The federal government confirmed Tuesday it would play a major role in the contruction of a bypass rail line around Lac-Megantic that local residents have been seeking since the July 2013 train derailment that killed 47 people.
Ottawa will contribute a “substantial sum” for the bypass track that would steer trains away from Lac-Megantic’s downtown, Transport Minister Marc Garneau said in a statement.
In response to the news, Lac-Megantic Mayor Julie Morin said she was happy the federal government is “assuming its leadership on this file.”’
Residents of the Quebec town have wanted a bypass track for years after a large swath of their downtown was destroyed when a runaway train derailed and exploded in the summer of 2013.
Three former railway employees who were charged with criminal negligence causing death were acquitted last week.
A few days after the ruling, Garneau said “the federal government would contribute a substantial sum towards the construction of a bypass railway line around Lac-Megantic.”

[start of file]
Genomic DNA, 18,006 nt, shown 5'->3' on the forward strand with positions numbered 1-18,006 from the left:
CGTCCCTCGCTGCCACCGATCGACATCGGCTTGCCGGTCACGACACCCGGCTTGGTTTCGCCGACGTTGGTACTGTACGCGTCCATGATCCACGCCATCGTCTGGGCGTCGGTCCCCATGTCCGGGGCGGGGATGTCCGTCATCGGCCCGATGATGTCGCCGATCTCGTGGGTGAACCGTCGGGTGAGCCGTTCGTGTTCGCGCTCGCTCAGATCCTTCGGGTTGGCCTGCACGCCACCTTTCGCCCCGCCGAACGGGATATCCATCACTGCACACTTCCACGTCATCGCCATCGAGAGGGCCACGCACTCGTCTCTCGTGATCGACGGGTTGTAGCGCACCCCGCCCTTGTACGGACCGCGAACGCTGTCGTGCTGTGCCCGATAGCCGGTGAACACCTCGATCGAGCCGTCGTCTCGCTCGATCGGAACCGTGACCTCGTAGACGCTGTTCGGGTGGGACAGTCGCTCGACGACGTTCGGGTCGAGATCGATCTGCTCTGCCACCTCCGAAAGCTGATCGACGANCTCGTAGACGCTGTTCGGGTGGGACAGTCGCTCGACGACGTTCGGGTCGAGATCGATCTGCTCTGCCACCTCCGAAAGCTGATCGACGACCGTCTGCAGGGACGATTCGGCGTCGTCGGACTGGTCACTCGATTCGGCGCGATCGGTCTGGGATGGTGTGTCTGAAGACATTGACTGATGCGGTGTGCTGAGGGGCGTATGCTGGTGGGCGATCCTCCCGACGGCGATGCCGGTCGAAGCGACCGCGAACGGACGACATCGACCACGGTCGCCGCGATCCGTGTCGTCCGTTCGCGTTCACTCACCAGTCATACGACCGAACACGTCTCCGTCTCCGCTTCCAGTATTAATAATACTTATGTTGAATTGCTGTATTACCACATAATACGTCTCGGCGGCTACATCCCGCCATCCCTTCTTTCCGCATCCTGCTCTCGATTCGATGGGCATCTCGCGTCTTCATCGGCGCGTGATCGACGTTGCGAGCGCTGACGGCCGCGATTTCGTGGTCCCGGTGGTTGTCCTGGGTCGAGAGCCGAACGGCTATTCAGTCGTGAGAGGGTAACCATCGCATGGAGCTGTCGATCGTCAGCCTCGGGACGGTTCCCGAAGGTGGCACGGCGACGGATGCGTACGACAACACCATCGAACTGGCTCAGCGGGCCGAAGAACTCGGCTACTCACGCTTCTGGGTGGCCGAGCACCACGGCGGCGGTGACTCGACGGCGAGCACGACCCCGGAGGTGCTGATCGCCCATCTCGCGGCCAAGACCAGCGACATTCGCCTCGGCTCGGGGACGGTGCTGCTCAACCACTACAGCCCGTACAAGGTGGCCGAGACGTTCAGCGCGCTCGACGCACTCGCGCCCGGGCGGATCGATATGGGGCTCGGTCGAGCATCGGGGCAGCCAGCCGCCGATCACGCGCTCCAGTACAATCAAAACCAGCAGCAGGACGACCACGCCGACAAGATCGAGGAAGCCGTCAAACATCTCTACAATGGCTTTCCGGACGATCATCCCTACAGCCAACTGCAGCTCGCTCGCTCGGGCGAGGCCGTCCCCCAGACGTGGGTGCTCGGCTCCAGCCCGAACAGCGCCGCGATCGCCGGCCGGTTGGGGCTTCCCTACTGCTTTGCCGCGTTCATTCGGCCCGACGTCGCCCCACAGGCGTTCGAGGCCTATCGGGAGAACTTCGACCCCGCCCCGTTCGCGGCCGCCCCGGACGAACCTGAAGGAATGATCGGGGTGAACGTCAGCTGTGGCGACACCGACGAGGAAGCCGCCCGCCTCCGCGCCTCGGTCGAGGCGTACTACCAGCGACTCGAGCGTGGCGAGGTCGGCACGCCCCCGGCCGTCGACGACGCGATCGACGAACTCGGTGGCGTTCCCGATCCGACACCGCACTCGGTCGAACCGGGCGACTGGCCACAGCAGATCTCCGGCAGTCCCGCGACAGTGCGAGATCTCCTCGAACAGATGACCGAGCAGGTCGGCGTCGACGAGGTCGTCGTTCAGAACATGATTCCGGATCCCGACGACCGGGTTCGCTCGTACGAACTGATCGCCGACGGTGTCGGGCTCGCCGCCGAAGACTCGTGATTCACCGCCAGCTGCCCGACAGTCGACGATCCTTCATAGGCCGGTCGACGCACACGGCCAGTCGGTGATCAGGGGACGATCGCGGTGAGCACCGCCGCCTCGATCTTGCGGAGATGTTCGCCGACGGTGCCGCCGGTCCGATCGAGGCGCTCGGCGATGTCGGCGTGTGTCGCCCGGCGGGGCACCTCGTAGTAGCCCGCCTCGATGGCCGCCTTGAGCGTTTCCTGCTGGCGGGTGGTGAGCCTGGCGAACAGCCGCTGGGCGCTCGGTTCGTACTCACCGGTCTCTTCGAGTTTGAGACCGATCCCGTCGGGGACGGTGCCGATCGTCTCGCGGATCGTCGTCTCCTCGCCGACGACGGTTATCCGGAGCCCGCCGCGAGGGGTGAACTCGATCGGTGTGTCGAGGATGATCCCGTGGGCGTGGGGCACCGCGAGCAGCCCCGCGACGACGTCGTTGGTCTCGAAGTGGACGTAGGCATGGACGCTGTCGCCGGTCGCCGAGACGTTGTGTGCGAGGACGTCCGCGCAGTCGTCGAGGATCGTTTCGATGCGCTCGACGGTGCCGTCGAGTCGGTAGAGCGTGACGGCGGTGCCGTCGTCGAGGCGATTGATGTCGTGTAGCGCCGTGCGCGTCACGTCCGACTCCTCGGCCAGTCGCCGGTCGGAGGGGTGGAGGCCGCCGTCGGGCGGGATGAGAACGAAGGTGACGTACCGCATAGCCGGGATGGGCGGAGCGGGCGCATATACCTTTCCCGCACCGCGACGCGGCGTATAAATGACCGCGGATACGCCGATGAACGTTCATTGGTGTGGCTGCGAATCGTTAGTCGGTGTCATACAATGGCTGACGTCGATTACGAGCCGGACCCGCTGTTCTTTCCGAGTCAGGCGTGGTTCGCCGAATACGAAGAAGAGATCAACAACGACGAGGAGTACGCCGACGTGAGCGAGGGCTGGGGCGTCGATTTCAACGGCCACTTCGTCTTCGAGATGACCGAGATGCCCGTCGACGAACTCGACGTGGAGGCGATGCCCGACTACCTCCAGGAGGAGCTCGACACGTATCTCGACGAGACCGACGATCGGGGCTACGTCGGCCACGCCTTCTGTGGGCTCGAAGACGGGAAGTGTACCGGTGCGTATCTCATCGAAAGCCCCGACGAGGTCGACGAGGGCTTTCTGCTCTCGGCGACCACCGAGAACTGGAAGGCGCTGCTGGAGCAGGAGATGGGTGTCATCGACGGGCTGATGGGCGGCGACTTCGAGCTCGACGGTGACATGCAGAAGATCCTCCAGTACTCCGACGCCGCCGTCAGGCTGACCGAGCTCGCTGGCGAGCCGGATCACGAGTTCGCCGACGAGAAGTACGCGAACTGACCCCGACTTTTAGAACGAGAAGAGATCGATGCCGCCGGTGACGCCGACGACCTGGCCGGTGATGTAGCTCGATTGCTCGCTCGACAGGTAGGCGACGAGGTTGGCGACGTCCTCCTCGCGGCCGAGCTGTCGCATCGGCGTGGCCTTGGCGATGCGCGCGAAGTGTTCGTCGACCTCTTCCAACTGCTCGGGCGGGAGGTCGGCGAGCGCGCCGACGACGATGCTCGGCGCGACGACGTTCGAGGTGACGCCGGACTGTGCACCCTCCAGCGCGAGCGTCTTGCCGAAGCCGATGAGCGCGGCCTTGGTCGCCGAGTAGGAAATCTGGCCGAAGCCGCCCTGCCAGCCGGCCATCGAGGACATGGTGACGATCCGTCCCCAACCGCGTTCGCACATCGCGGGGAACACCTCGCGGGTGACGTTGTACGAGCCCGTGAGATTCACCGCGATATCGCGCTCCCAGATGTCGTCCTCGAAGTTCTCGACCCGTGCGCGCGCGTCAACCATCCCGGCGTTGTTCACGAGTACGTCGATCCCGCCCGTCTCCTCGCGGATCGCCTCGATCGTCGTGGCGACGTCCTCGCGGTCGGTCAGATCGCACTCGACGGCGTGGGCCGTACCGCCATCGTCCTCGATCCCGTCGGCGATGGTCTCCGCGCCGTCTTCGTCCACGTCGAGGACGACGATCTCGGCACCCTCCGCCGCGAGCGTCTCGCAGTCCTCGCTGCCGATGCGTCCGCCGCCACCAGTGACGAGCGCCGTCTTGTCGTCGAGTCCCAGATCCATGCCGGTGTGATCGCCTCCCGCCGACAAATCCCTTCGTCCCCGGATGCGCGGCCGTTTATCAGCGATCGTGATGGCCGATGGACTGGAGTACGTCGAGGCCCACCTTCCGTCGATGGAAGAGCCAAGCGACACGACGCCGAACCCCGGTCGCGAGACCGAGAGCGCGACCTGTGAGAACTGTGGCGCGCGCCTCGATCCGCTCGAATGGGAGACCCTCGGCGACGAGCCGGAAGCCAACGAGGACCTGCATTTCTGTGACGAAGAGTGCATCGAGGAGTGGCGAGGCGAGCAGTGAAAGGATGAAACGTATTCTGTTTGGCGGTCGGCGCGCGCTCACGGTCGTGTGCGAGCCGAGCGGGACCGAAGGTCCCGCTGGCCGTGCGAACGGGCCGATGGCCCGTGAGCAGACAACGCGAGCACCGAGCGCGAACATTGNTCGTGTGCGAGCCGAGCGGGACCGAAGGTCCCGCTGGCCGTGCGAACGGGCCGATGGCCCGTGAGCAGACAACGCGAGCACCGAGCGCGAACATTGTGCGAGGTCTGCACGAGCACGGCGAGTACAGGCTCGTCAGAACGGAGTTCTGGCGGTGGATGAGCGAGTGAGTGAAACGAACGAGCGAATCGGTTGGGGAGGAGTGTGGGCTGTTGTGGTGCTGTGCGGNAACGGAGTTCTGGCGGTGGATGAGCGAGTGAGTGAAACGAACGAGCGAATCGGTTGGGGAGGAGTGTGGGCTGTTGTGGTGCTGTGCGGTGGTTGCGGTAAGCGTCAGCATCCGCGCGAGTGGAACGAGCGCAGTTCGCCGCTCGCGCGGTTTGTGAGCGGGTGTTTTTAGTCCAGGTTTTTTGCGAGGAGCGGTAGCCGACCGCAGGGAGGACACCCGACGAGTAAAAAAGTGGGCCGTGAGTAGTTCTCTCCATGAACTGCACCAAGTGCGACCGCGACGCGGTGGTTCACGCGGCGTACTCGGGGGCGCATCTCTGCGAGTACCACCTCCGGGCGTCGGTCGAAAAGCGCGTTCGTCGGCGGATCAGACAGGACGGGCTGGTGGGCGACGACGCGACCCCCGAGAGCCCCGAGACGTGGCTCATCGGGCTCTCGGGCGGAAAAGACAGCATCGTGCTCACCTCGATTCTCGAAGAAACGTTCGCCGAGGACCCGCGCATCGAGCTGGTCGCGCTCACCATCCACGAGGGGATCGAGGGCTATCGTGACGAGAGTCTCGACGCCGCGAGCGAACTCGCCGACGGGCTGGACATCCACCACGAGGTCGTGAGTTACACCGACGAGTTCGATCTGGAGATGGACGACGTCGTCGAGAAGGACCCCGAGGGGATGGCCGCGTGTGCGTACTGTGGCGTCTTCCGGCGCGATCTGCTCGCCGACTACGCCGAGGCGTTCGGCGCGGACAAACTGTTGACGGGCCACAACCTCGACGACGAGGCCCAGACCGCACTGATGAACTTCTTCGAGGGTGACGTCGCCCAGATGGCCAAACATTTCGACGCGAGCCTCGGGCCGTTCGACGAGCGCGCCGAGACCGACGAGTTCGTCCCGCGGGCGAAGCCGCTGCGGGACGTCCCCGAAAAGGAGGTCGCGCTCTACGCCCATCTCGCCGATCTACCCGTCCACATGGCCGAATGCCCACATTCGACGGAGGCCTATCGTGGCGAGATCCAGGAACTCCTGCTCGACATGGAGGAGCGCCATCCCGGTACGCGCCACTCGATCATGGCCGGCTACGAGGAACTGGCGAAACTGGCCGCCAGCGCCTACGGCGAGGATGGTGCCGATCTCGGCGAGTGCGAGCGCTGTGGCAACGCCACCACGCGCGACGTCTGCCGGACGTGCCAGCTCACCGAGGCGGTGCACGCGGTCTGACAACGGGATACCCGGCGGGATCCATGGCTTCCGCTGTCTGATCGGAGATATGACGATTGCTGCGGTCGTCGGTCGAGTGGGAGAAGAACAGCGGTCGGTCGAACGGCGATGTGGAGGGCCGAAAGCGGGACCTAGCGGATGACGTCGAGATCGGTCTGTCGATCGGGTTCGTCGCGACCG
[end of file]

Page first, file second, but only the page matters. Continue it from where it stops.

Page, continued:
Garneau said Ottawa will not yet unveil the amount of its investment because many cost-sharing details still have to be negotiated with the provincial government.
Ottawa is aiming to release the federal government’s financial plan for the bypass track by this July, he said, which is the five-year anniversary of the tragedy.
Morin said she has “a lot of hope” Quebec and Ottawa will come together to finance the track, which is estimated to be 12 kilometres long and cost roughly $130 million.
“The tragedy on July 6 will remain engraved in the memories of all Canadians,” Morin said. “I want the people of Lac-Megantic to know the government of Canada has heard them and that we are behind them.”